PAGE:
Drowning in Data

April 2019

If there’s one undisputable fact, it’s that Big Data—the unrelenting increases in the volume, velocity and variety of information—will only keep getting bigger. And while this can certainly be seen as a good thing—data, through the power of analytics, can help legal departments develop winning litigation strategies, mitigate risk, obtain critical insights and more—it can also be a liability.
 
As data continues to accumulate, keeping it organized and protected through a robust information governance program is imperative. If well-conceived and effectively deployed, information governance can have a positive impact on everything from traditional records management to compliance and risk management, data privacy and cybersecurity, IT governance and overall operational excellence.
 
But keeping up isn’t easy. The volume of information has exploded in recent years, as have the ways it is created, shared and stored. Today’s communication channels include a wide range of social media platforms, instant messaging apps, texts and more, all of which add complexity and challenges. Bring-your-own-device (BYOD) polices continue to blur the lines between employees’ professional and personal lives and introduce new questions. How should organizations, for example, shape their governance policies and practices to account for work-related text messages their employees may receive on their BYOD—but still personal—phones?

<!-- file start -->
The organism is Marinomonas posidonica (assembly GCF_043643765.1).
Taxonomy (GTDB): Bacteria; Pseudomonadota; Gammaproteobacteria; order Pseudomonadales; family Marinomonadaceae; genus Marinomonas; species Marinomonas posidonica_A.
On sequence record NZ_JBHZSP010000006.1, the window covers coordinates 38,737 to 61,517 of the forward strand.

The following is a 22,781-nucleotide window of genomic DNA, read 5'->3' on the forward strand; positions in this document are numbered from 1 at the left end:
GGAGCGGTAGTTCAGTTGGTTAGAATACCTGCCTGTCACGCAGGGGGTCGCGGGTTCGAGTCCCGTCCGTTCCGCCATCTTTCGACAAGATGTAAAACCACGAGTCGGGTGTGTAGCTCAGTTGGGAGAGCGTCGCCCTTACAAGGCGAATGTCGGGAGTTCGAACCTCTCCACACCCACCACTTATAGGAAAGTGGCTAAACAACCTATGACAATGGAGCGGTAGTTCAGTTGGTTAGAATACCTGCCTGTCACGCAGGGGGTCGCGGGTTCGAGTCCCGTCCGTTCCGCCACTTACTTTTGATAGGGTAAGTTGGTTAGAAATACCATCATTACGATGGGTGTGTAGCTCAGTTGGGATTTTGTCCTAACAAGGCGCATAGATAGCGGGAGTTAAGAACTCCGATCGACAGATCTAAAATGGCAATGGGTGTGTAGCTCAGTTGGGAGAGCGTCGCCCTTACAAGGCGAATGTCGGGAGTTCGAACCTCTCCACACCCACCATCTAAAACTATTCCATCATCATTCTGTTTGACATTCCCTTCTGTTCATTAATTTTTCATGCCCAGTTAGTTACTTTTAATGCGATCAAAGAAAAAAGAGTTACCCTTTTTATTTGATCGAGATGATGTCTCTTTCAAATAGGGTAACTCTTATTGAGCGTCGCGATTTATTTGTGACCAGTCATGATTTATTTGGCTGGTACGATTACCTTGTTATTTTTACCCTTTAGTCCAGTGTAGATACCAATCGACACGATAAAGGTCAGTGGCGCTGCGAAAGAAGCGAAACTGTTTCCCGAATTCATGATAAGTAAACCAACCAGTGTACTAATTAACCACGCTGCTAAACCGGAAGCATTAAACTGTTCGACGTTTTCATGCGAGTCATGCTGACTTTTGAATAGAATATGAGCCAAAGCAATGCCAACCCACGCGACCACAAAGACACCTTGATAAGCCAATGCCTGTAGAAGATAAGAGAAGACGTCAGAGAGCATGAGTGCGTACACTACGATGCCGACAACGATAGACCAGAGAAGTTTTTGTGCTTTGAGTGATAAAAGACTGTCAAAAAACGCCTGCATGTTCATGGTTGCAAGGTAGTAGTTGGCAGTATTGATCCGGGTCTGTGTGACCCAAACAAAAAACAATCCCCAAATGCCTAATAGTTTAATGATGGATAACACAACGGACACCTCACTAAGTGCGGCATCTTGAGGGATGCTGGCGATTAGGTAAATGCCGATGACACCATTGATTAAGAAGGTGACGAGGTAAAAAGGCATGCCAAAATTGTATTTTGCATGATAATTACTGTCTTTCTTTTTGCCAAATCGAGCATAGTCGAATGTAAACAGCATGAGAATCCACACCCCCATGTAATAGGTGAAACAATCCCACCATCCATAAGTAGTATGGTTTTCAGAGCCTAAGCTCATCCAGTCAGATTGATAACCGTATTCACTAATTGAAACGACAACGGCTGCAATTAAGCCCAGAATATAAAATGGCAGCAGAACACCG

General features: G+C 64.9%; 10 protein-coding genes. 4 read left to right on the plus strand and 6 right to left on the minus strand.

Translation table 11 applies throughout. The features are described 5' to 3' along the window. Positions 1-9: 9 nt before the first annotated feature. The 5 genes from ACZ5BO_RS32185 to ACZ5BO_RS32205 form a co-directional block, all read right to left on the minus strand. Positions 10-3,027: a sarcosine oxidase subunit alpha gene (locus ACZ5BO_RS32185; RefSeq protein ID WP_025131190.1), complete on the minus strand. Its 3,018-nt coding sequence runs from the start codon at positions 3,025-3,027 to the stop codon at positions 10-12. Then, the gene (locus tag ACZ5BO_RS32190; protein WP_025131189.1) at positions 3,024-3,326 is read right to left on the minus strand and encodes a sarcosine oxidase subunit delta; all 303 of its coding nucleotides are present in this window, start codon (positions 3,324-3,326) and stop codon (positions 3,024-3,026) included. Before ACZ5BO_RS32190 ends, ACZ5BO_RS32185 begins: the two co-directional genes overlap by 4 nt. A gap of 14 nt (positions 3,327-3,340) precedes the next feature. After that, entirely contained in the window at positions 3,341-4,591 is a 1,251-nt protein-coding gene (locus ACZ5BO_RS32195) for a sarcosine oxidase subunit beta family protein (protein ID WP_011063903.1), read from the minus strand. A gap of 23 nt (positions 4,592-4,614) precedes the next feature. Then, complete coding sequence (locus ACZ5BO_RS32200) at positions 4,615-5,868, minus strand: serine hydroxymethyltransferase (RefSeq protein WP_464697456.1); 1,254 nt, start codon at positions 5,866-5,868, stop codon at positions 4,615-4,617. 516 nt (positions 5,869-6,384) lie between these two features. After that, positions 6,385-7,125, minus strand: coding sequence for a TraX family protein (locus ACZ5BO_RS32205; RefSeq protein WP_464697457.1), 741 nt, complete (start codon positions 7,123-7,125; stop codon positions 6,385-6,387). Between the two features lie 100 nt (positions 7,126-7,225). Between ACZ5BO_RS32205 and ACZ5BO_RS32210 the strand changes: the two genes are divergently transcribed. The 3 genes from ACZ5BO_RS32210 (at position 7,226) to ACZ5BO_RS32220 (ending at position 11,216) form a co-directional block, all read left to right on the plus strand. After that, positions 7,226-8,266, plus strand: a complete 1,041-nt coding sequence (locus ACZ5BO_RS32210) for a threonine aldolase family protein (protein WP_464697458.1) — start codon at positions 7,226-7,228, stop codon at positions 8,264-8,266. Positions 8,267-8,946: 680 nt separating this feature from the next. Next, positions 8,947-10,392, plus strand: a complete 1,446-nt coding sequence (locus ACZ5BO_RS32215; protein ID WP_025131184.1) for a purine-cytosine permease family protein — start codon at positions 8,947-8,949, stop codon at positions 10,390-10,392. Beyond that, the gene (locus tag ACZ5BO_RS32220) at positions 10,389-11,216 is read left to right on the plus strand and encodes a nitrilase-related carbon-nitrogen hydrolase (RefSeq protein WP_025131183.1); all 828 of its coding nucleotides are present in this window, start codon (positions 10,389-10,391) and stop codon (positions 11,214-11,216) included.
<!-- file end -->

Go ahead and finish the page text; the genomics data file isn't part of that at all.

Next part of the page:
Meanwhile, the increasing, or at least more fluid, pace at which new people and organizations (i.e. clients, vendors, partners, etc.) are onboarded or replaced further accelerates the flow of information in and out, introducing more opportunities for information mismanagement. Growing supply chains characterized by greater interconnectivity—and in some cases, diminished visibility, compound the complexity of information governance. As information becomes boundary-less, the scope of information governance is expanding beyond enterprise walls.
 
Add to this the nonstop barrage of cyberattacks and regulatory requirements (especially those concerning data privacy), and it’s no wonder legal departments are feeling overwhelmed. Corporate counsel cite data privacy and security (32 percent) and regulatory compliance (26 percent) as their top two information management challenges. The order switches for lower middle market organizations, which rank regulatory compliance (42 percent) significantly higher than data privacy and security (27 percent).